Now please, think for just a moment on how simple all this seems. Then, think of a stop sign. A stop sign is a simple idea and costs very little to place at a street coroner. But think of the lives it saves each year. 911 is a simple idea too, but the reduced response time of public safety departments to emergencies around the country has been well worth the small cost of implementation over the past decades.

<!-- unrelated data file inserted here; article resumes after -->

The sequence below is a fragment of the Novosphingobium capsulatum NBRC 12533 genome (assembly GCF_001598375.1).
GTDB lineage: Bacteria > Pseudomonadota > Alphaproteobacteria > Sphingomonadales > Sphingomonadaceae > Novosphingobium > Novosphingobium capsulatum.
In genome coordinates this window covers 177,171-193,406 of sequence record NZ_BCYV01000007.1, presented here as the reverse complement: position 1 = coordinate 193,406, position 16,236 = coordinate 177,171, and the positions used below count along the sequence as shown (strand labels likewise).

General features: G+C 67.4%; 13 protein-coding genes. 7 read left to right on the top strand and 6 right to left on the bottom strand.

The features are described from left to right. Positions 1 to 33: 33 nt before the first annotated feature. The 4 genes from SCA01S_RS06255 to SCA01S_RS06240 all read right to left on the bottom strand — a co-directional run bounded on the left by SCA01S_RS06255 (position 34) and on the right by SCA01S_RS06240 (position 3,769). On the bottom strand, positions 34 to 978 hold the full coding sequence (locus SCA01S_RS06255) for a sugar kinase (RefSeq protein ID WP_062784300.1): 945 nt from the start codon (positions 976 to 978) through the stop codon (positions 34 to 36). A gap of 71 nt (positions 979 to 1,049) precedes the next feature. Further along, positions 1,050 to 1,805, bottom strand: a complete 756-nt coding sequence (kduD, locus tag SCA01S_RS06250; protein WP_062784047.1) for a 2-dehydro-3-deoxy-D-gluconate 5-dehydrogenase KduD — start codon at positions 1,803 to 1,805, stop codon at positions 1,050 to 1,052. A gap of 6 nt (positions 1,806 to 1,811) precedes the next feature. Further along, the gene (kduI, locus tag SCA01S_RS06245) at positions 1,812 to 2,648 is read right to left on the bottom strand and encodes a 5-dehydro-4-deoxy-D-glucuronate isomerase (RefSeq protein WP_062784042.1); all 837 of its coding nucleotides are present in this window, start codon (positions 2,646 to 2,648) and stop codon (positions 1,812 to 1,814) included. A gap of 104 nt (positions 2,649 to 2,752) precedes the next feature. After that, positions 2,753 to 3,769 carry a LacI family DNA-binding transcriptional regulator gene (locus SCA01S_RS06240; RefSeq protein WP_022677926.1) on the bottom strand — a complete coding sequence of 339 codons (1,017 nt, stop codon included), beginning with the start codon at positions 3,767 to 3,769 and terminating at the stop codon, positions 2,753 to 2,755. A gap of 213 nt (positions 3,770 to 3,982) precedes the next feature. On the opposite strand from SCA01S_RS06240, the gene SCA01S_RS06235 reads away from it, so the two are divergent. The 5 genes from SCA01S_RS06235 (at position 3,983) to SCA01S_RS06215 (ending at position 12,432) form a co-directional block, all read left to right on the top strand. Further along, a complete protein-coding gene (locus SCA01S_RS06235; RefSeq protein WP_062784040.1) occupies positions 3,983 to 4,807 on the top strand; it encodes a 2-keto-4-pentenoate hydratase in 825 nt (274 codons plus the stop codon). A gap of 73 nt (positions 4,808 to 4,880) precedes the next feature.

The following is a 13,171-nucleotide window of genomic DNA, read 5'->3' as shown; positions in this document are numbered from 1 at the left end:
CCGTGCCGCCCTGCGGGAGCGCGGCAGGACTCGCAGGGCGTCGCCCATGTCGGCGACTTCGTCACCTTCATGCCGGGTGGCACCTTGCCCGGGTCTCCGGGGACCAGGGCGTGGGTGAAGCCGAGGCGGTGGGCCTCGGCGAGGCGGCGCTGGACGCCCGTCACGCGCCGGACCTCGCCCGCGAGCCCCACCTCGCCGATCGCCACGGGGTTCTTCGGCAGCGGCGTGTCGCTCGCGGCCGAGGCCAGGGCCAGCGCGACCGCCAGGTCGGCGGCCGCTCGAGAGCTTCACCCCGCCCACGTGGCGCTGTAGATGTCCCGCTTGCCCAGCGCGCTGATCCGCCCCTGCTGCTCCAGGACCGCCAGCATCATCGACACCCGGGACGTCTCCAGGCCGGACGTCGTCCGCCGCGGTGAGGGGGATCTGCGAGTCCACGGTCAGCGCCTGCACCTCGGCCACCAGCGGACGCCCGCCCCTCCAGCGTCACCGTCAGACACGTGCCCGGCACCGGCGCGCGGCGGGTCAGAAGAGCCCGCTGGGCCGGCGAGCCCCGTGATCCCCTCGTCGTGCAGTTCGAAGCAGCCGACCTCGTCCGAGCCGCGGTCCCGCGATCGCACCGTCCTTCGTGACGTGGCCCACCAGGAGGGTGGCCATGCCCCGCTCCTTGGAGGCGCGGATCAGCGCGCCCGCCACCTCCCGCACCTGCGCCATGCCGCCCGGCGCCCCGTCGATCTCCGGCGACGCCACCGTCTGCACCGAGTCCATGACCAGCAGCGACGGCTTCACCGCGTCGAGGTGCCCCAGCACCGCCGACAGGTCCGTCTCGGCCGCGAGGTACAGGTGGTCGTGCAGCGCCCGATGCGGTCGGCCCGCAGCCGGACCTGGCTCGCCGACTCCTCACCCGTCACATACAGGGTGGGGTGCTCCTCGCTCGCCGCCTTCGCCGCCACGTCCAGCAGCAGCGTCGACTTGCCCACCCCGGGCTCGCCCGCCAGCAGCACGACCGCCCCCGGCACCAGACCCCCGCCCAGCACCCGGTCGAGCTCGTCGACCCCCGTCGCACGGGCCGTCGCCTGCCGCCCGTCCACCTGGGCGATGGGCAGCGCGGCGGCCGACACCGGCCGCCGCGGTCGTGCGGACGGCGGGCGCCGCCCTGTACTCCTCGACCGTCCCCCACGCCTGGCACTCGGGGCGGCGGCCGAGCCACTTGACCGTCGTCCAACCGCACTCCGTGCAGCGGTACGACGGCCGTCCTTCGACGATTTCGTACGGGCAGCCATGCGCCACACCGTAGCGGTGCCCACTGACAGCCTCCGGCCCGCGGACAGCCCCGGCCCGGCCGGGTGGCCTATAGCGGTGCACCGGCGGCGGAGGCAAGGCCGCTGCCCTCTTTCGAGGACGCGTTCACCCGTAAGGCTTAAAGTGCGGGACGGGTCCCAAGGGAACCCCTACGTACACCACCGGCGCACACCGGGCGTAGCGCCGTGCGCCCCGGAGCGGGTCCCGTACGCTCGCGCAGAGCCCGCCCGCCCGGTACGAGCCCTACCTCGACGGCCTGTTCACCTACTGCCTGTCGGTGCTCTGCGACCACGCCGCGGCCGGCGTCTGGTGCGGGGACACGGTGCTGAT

Finally, asking students to accept responsibility for the grade level just below their own is a simple idea and like all simple ideas may or may not work. But we won’t know until it’s tried.
If however, the idea works, it creates a safer bridge students cross as they travel through their educational years. It also strengthens our weaker links making our connections to each other stronger.
I, for one, think it is worth the effort. If you agree, please address this as a letter and forward it to any and all the educators, politicians and parent groups you can think of sending it to post haste.